In conformal transformation, let the dashed equatorial circle be taken as reference and its radius as unity. Initially both the outer and the inner surface of the donut are circles. Let now the outer circle be elongated into an ellipse in the x direction, as in Figure 6: the conformal map of this outer ellipse is an inner ellipse which is elongated in the y direction, since all contractions are mapped into extensions and vice versa. This simple demonstration is valid for concentric circles of whatever radius inside the grout as well: this proves that an equatorial circle must exist, since there is a smooth transition while the two elliptical interfaces deform in opposite directions. This concludes our explanation of the initial behavior of the strain gauges when subjected to expanding grout.

What happens after the expansive energy of the grout has been spent? The strain record shows that all three components of deformation reverse direction at some early time we cannot observe, because the instrument has not yet settled down to its normal operating condition. Roughly speaking, the positive area below the strain curve represents the work done by the grout (Fig. 7, shaded area). After the time of maximum expansion has been reached, the strain rate changes sign and all three components recross the line of zero strain. This happens roughly 1.5 years (400–600 days) after deployment. From that time on, the sign of the strain rate is consistent with the deformation of the borehole.

Let us summarize Figure 7. At deployment the borehole is drilled, the strainmeter is inserted in the fluid grout, and the grout sets and starts expanding. Simultaneously, the rock is subjected to the resident tectonic stress in the lithosphere because of Newton's third law: for every action (drilling a hole and producing a cavity, thus removing the force that acted on the interface) there is an equal and opposite reaction (a tectonic force that equals and opposes the force that was removed). The reaction comes in two parts, according to Equation 7—an elastic part and a creep part. The elastic part of the strain is lost: it is not recorded because the strain-meter is not yet installed when the borehole is drilled. Now the grout sets and expands rapidly but its chemical energy is quickly spent. Days after deployment, the rate of expansion levels off and reverses on all strain components, because creep deformation and grout expansion act in opposite directions. The expansion of the grout initially countered the contraction caused by the resident tectonic stress; but some 18 months later the strain recrosses the zero-strain line. This means that the initial strain conditions are reestablished. But not quite: the rock has been deformed. It remembers the initial expansion, and this distorts the logarithmic strain response.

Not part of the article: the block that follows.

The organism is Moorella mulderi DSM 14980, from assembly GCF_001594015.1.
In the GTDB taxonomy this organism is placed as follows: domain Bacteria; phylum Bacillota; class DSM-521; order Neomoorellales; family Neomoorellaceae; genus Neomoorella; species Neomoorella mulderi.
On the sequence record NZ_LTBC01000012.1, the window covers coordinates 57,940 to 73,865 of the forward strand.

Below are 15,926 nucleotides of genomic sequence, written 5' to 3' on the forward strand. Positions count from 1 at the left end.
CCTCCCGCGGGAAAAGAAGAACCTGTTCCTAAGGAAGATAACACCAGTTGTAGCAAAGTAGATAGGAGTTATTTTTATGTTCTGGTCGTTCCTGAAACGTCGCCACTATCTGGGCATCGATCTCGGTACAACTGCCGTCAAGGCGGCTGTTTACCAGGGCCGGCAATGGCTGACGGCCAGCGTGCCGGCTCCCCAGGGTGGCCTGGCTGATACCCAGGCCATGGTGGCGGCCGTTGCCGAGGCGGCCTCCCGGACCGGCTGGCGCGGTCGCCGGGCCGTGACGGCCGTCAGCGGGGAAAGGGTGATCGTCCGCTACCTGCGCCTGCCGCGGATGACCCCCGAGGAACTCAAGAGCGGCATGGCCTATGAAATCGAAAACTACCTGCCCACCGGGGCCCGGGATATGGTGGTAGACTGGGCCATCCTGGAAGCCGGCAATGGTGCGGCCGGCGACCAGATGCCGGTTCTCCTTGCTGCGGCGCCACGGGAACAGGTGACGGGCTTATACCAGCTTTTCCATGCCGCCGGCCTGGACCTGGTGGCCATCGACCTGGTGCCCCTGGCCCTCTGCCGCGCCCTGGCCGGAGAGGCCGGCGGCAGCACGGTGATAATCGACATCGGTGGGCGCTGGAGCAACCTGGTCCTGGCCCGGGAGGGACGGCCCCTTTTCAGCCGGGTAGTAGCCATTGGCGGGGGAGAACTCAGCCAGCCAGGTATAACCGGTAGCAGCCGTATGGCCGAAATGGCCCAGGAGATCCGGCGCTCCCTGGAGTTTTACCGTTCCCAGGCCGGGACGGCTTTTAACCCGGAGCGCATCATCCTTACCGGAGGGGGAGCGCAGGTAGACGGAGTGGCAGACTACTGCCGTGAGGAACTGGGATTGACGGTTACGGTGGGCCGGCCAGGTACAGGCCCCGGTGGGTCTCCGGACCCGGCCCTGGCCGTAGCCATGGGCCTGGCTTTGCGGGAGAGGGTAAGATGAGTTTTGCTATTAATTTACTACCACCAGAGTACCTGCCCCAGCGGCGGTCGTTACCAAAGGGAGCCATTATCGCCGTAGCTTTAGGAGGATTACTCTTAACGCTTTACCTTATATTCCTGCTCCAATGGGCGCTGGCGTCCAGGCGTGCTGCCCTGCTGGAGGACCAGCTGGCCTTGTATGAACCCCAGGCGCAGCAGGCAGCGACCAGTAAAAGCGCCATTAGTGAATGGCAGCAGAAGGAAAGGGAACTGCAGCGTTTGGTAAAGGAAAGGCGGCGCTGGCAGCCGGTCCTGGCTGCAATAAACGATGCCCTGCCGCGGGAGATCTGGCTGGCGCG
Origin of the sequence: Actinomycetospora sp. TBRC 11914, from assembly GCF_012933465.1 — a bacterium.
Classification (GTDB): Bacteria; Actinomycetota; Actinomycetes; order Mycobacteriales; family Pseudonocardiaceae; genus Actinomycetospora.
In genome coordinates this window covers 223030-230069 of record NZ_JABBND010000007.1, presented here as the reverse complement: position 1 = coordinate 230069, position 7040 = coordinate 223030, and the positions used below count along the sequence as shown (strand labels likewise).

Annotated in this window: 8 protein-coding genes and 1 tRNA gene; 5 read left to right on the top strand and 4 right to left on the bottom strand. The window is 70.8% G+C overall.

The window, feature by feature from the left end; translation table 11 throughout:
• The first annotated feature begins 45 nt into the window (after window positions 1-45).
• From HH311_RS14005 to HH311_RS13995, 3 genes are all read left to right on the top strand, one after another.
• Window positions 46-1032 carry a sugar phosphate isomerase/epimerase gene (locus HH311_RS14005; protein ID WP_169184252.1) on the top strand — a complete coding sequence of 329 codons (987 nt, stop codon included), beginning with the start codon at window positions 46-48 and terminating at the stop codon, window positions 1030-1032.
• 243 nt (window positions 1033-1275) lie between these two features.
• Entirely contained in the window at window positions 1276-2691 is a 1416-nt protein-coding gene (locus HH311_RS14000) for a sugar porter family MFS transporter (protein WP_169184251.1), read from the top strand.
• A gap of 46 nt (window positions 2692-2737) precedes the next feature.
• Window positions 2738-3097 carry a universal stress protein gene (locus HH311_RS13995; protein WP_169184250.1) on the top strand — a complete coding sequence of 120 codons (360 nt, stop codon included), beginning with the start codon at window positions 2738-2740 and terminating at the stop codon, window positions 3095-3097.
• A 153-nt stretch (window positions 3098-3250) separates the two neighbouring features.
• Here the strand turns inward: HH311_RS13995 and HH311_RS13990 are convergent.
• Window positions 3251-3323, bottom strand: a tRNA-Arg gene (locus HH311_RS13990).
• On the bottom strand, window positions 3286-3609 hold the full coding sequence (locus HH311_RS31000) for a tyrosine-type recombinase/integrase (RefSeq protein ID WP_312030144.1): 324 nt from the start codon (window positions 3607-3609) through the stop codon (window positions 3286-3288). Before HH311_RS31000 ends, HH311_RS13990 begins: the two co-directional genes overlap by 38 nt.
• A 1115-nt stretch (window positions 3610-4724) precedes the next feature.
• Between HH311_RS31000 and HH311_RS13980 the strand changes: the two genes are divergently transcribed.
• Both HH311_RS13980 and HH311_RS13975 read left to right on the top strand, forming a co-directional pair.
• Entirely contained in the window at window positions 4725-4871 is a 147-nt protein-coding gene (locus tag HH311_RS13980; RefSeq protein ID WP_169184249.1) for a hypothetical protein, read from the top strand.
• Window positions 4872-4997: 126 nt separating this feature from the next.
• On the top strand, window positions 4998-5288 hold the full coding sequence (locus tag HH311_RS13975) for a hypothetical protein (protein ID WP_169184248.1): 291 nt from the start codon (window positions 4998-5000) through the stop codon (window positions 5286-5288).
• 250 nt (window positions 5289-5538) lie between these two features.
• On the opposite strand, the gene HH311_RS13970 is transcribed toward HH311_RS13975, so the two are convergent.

Subsequent deformation consists largely of logarithmic creep because the grout has become an inert material. The tectonic stress acts on the strainmeter through this layer of solid grout. But now the tectonic stresses increasingly overpower the stresses from the expanding grout. Therefore the logarithmic fit to the creep curve improves over time.

Why did all nine Parkfield strain components recross the zero stress line nearly at the same time, namely ~18 months after deployment? This appears to be an instrumental constant. A similar delay may be observed at other GTSM stations where the same insertion procedure has been followed. It is the amount of time needed for a borehole of a standard diameter to recover from an episode of expansion caused by a standard type of grout. The role of the grout in deployment is somewhat unclear: the overall performance of borehole strainmeters could probably be improved by filling the hole with ordinary cement.

As expected, the direction of the coseismic stress drop in the 2004 earthquake was the opposite of the direction of the tectonic driving forces (Fig. 7, arrow). In terms of our strain records, the stress drop points in the opposite direction of the creep deformation (Figs. 1 and 2, arrows). But notice the important difference in strain amplitudes at DLT and FLT: this may be attributed to the substantial difference in rock types at each station. The strainmeter network straddles the San Andreas fault, a transcurrent plate boundary which places two totally different geologic sections in contact. Estimation of tectonic stress will depend crucially on our experimental knowledge of the viscoelastic parameters at each station. Because no cores were recovered from the boreholes, we depend on approximate values from the literature.


A straightforward interpretation of Equation 7 suggests that the tectonic load σ0 remained stationary during most of the interseismic period. This seems to be the implication of the straight-line fit of semilog graphs improving with time. No stress accumulation is noticed. No precursors were detected. Johnston et al. (2006) confirmed that no coherent strain or pore pressure signal was observed in the near field during the weeks to seconds before the 2004 earthquake.

This result seems to contradict the hypothesis of stress accumulation preceding earthquakes. But stress accumulation is not necessarily a prerequisite for the occurrence of earthquakes. It is not required by the theory of elastic rebound. If we assume the Coulomb criterion as a failure condition, we may write: